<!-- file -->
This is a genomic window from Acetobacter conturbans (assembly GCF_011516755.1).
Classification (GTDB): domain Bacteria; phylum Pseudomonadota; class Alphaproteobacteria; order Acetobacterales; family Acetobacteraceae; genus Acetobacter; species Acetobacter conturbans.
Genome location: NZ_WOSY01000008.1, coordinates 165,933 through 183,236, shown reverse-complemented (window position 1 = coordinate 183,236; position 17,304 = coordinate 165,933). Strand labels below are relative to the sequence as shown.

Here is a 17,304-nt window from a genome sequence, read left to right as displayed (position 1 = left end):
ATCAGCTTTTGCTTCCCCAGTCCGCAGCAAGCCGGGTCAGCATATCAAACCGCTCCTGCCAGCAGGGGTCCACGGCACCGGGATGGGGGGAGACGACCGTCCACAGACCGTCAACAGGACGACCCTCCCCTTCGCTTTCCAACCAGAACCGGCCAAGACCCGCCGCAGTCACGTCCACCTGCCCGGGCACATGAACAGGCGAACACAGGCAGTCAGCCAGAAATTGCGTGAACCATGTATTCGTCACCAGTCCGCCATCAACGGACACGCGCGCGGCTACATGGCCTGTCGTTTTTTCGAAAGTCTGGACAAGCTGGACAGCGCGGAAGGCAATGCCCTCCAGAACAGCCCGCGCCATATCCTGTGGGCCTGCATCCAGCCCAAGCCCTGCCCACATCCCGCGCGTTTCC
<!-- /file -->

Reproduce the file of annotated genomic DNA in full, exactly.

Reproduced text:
This is a genomic window from Acetobacter conturbans (assembly GCF_011516755.1).
Classification (GTDB): domain Bacteria; phylum Pseudomonadota; class Alphaproteobacteria; order Acetobacterales; family Acetobacteraceae; genus Acetobacter; species Acetobacter conturbans.
Genome location: NZ_WOSY01000008.1, coordinates 165,933 through 183,236, shown reverse-complemented (window position 1 = coordinate 183,236; position 17,304 = coordinate 165,933). Strand labels below are relative to the sequence as shown.

Here is a 17,304-nt window from a genome sequence, read left to right as displayed (position 1 = left end):
ATCAGCTTTTGCTTCCCCAGTCCGCAGCAAGCCGGGTCAGCATATCAAACCGCTCCTGCCAGCAGGGGTCCACGGCACCGGGATGGGGGGAGACGACCGTCCACAGACCGTCAACAGGACGACCCTCCCCTTCGCTTTCCAACCAGAACCGGCCAAGACCCGCCGCAGTCACGTCCACCTGCCCGGGCACATGAACAGGCGAACACAGGCAGTCAGCCAGAAATTGCGTGAACCATGTATTCGTCACCAGTCCGCCATCAACGGACACGCGCGCGGCTACATGGCCTGTCGTTTTTTCGAAAGTCTGGACAAGCTGGACAGCGCGGAAGGCAATGCCCTCCAGAACAGCCCGCGCCATATCCTGTGGGCCTGCATCCAGCCCAAGCCCTGCCCACATCCCGCGCGTTTCC